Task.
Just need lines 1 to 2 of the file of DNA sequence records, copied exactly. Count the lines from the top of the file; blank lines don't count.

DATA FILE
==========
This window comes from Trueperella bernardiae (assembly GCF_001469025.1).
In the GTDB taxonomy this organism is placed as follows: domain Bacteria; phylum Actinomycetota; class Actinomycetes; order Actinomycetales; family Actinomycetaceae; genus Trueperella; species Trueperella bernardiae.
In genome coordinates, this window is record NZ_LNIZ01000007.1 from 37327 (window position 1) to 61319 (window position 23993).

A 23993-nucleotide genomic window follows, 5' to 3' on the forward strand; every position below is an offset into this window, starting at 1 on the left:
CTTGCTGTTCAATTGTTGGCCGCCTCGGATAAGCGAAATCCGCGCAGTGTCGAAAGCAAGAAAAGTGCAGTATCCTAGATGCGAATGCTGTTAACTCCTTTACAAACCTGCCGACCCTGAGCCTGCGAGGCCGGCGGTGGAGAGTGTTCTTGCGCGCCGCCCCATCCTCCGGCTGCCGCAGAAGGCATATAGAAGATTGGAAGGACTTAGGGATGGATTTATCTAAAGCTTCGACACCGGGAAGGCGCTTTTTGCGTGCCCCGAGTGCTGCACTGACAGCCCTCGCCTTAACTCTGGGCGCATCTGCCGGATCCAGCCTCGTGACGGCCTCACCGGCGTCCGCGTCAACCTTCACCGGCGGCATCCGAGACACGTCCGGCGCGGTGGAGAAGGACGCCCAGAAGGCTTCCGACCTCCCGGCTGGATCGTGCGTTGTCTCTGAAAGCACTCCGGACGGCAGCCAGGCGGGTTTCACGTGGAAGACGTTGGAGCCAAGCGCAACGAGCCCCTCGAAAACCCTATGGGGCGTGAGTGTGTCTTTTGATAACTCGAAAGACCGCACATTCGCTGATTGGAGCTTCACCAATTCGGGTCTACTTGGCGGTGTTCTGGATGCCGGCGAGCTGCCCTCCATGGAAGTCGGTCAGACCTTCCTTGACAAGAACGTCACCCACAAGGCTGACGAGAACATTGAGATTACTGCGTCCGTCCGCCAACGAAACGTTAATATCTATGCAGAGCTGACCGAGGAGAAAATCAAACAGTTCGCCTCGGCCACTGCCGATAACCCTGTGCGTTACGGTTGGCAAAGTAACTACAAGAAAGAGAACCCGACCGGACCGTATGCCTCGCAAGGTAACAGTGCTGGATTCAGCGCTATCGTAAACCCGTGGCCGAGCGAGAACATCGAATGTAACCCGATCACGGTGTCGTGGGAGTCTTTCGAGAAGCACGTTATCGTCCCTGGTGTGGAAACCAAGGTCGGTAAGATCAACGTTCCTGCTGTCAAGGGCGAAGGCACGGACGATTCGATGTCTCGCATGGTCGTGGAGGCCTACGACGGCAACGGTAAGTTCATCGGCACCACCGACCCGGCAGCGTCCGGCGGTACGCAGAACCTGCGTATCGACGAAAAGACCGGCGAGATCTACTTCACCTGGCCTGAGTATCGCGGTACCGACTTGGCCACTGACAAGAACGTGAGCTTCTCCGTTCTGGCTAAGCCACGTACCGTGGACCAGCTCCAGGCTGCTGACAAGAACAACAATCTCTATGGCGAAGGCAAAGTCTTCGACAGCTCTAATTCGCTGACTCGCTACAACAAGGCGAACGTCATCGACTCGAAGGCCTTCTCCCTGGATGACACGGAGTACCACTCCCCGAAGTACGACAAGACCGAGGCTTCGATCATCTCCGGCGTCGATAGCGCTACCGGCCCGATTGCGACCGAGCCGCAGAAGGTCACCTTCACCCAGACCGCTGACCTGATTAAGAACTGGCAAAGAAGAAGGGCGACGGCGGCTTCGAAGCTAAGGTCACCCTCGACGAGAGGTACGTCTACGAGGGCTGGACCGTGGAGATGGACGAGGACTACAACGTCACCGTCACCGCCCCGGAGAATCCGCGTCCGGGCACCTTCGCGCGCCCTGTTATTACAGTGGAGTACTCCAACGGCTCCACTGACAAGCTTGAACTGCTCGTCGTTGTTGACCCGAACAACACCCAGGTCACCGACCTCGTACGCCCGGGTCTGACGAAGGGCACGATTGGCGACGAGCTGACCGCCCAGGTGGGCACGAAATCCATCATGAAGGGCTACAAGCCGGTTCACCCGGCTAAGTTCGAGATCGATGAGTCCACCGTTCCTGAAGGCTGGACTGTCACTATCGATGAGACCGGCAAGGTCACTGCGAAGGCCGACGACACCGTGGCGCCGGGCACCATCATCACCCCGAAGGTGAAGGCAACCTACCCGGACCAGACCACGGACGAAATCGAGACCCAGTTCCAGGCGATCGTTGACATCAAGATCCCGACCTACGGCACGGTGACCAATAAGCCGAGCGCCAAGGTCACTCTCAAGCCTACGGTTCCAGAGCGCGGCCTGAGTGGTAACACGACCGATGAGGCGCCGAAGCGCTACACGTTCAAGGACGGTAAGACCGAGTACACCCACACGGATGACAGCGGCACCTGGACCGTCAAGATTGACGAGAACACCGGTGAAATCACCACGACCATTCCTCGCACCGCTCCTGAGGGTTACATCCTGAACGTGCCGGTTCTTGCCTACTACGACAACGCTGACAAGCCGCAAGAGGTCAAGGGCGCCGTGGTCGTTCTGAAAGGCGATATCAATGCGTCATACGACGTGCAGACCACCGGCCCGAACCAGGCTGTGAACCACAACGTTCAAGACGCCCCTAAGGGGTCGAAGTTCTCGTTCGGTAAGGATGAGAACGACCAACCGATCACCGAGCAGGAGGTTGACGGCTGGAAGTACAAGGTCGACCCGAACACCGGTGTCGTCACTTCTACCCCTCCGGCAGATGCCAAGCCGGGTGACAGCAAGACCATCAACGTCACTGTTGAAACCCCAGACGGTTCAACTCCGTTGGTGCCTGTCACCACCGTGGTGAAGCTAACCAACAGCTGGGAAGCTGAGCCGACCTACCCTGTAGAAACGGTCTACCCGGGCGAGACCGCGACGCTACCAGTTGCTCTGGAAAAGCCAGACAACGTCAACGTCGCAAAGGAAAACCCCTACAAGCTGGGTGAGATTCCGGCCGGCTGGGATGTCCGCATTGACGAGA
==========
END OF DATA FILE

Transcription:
This window comes from Trueperella bernardiae (assembly GCF_001469025.1).
In the GTDB taxonomy this organism is placed as follows: domain Bacteria; phylum Actinomycetota; class Actinomycetes; order Actinomycetales; family Actinomycetaceae; genus Trueperella; species Trueperella bernardiae.